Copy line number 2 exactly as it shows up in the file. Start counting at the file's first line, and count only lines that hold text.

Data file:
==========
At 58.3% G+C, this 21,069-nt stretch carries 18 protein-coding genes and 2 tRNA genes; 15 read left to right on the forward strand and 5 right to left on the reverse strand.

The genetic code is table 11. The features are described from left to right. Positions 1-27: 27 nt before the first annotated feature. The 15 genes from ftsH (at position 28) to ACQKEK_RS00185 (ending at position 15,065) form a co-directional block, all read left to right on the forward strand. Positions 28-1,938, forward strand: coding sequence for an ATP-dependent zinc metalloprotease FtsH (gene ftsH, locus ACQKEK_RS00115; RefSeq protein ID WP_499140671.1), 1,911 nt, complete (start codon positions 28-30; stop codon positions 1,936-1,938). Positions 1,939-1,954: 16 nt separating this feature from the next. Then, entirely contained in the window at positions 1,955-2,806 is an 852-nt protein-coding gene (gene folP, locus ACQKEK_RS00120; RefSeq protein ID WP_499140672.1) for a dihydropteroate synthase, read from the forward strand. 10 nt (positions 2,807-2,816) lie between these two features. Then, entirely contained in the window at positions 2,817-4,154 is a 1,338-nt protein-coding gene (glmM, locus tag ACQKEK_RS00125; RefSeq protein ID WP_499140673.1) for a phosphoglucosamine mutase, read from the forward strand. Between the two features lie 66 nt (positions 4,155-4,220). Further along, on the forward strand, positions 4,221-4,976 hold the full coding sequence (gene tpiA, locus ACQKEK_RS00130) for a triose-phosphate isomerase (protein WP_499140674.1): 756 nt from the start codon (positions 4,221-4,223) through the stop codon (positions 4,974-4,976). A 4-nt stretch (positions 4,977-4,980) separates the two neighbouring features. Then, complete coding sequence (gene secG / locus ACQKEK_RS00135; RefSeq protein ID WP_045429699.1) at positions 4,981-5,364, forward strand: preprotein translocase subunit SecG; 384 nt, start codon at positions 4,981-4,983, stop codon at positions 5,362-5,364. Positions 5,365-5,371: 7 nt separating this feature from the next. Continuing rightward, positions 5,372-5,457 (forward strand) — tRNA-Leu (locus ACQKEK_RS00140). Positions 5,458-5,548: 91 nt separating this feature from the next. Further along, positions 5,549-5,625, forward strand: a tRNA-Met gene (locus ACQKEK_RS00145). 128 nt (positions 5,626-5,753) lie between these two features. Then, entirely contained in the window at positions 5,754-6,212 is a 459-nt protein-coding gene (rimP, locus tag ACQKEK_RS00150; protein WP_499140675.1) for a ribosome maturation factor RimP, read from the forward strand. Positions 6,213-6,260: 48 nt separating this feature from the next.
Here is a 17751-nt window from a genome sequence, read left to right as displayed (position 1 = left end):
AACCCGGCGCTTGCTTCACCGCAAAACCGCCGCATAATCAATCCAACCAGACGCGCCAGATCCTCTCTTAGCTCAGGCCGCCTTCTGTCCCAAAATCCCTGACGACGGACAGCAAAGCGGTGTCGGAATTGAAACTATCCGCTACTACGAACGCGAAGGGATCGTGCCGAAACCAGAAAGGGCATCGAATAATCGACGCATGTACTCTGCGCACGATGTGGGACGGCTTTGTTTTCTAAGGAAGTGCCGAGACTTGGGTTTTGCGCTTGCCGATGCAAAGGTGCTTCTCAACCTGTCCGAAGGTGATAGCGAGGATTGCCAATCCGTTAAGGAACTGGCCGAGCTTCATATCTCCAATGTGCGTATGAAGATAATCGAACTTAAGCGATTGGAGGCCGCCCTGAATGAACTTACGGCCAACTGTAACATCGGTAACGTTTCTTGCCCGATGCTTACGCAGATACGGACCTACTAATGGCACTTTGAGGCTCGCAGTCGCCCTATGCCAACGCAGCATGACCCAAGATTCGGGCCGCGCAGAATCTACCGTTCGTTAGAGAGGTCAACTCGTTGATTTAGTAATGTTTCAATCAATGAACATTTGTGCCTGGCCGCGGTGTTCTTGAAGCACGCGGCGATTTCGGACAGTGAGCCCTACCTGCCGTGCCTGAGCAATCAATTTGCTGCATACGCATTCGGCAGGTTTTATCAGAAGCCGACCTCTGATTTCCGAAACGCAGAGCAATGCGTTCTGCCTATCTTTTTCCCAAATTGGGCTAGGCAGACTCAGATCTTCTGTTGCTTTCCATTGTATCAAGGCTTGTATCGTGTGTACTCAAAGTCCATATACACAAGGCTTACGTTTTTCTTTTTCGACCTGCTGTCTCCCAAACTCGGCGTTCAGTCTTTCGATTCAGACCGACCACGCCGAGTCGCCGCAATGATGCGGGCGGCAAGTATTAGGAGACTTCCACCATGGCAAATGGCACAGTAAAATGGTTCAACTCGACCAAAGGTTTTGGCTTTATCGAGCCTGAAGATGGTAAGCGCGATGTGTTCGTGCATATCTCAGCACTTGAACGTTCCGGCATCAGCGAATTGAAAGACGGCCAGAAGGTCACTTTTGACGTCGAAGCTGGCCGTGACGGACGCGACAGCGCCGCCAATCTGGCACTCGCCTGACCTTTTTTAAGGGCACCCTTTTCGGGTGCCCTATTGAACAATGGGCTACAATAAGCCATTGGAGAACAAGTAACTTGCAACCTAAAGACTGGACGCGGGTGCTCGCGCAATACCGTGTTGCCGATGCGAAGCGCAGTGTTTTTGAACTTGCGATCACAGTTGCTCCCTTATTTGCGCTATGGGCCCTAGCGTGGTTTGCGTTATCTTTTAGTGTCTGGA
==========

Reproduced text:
The genetic code is table 11. The features are described from left to right. Positions 1-27: 27 nt before the first annotated feature. The 15 genes from ftsH (at position 28) to ACQKEK_RS00185 (ending at position 15,065) form a co-directional block, all read left to right on the forward strand. Positions 28-1,938, forward strand: coding sequence for an ATP-dependent zinc metalloprotease FtsH (gene ftsH, locus ACQKEK_RS00115; RefSeq protein ID WP_499140671.1), 1,911 nt, complete (start codon positions 28-30; stop codon positions 1,936-1,938). Positions 1,939-1,954: 16 nt separating this feature from the next. Then, entirely contained in the window at positions 1,955-2,806 is an 852-nt protein-coding gene (gene folP, locus ACQKEK_RS00120; RefSeq protein ID WP_499140672.1) for a dihydropteroate synthase, read from the forward strand. 10 nt (positions 2,807-2,816) lie between these two features. Then, entirely contained in the window at positions 2,817-4,154 is a 1,338-nt protein-coding gene (glmM, locus tag ACQKEK_RS00125; RefSeq protein ID WP_499140673.1) for a phosphoglucosamine mutase, read from the forward strand. Between the two features lie 66 nt (positions 4,155-4,220). Further along, on the forward strand, positions 4,221-4,976 hold the full coding sequence (gene tpiA, locus ACQKEK_RS00130) for a triose-phosphate isomerase (protein WP_499140674.1): 756 nt from the start codon (positions 4,221-4,223) through the stop codon (positions 4,974-4,976). A 4-nt stretch (positions 4,977-4,980) separates the two neighbouring features. Then, complete coding sequence (gene secG / locus ACQKEK_RS00135; RefSeq protein ID WP_045429699.1) at positions 4,981-5,364, forward strand: preprotein translocase subunit SecG; 384 nt, start codon at positions 4,981-4,983, stop codon at positions 5,362-5,364. Positions 5,365-5,371: 7 nt separating this feature from the next. Continuing rightward, positions 5,372-5,457 (forward strand) — tRNA-Leu (locus ACQKEK_RS00140). Positions 5,458-5,548: 91 nt separating this feature from the next. Further along, positions 5,549-5,625, forward strand: a tRNA-Met gene (locus ACQKEK_RS00145). 128 nt (positions 5,626-5,753) lie between these two features. Then, entirely contained in the window at positions 5,754-6,212 is a 459-nt protein-coding gene (rimP, locus tag ACQKEK_RS00150; protein WP_499140675.1) for a ribosome maturation factor RimP, read from the forward strand. Positions 6,213-6,260: 48 nt separating this feature from the next.